Things a router can do on wood?

Routers feature a flat base, as well as multiple rotating blades that project beyond the base.  With its flat base, the tool keeps a level surface while cutting on the edge of the wood as it moves along it. It has versatile uses in woodworking, in fact, is one the must-have tool for every carpenter. 

A router can do many things on wood, from edging to designing patterns or writing on wood, and making rabbet joints or dadoes, ever a router can be an alternative to a planner to plane a wood surface. But, above all these uses, the most common use of routers is to make square edges.

We just can’t go long without a router in woodworking. Time after time we get into tasks that can only be achieved with a router, the common ones are trimming or edging corners. 

Still not sure? Let’s take some examples of daily wooden furniture where a router has been used in crafting them.

Regardless of the projects, every piece of furniture includes the use of a router from cabinets to picture frames or to homemade trimming to windows or door frames, at some places you will need to acquire use of a router to get things done.  

The truth is there is no other tool that can be a good substitute for a router. Routers

To grasp the point, stop reading for a while and take a look at any of your room tables.

Have you noticed how square the edges are, yes they are made square using a router as many of us think there are grit-sandpapers that make them edged, which is not true?

Another example would be, take a look at furniture at a place that has beautiful designs.  

Which raised panel is on that door?  Maybe you noticed an engraved design on the surface of the door? Those patterns were not created naturally; they were created by routing the wood.

While I was searching for different ways people use a router in woodworking. I found this video tutorial which I think is worth sharing with you guys to brainstorm ideas to use a router. 

The guy in this video tutorial has done an amazing job. You should watch it before scrolling down this blog post.

Common woodworking application a router can do on wood

Here are some of the most common uses for a router in woodworking.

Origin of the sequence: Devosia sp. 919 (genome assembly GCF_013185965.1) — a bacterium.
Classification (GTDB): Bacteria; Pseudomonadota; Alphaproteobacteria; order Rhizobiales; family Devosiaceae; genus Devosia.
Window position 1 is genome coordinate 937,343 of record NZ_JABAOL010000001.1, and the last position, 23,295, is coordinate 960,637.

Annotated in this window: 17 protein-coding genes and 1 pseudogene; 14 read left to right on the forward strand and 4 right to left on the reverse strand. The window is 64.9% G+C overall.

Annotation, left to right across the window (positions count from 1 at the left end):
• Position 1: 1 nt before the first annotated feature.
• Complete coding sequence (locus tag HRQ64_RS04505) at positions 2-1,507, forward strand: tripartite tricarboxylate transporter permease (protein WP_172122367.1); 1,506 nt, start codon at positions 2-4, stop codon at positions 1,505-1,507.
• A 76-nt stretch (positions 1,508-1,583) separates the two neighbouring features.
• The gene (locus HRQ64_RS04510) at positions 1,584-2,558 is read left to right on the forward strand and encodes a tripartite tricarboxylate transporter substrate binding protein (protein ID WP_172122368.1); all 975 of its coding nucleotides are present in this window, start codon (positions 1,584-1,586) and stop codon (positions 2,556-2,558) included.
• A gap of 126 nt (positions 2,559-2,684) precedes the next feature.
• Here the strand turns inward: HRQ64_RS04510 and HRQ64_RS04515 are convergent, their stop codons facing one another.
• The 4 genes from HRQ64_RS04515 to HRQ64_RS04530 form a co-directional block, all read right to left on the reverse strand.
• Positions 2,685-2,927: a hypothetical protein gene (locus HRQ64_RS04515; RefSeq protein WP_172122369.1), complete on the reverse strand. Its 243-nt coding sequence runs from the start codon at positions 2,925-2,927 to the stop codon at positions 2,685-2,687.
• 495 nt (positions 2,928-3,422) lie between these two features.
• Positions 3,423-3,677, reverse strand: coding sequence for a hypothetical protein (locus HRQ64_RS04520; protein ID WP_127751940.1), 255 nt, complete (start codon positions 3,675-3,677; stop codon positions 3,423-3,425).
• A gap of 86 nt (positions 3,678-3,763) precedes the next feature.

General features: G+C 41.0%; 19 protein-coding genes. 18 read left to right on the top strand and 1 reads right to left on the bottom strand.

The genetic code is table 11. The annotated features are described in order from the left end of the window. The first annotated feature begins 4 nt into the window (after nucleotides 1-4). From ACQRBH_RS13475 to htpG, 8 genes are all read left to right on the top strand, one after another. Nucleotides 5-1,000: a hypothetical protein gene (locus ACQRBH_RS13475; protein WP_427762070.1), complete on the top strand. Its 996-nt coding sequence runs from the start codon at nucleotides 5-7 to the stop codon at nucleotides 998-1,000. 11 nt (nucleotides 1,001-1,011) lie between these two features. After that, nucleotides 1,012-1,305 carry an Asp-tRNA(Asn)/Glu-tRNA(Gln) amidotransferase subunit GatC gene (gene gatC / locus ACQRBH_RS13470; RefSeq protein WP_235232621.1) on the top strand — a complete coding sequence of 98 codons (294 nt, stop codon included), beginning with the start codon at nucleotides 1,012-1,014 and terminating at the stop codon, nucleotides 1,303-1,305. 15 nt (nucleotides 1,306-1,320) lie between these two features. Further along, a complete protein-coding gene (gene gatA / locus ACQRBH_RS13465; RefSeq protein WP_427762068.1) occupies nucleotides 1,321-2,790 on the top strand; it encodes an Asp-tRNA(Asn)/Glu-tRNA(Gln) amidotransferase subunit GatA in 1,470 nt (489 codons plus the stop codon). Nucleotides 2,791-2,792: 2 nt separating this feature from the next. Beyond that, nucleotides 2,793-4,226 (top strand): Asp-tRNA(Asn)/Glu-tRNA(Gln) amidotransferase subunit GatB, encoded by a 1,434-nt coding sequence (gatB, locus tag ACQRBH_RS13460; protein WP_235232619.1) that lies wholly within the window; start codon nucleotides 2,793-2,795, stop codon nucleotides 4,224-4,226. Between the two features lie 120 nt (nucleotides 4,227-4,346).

A router can make perfect edges

Get Smooth Edges with Router


A router can produce beautifully finished edges on various items including almost any furniture. Such as, if you want to do edging on a big piece of wood your best companion will be a hand-held router because you can carry it on hand and easily move across the surface. 

Here is how this works.

A router’s cutting depth can be adjusted by positioning it on the edge of the workpiece and adjusting its height. It is necessary at first to have large cutters higher than the final cut. The only part of the router bit that should be exposed is the curved part if you want to round the edge.

Making perfect edges is the most common use for a router, regardless of the furniture you are going to craft, at the end of the day you will want to keep edges squared. Either it’s going to be smooth edges or curved edges, by using a router, you can replicate even and level cuts on both straight and curved edges.

Routers can be used for Shaping Stylish Molding

Crown Molding with a Router


One of the most fascinating things you can make with a router is decorative molding. And if you are truly a woodworker, I don’t think you need any further explanation on where you would use decorative molding as it’s totally a versatile art. 

Using different bits, you can craft everything from simple rounded moldings to more elaborate Roman ogee or beaded patterns for doors, windows, baseboards, or chair rails.

It’s easier to cut easy dadoes with a router

Cut Dados with Router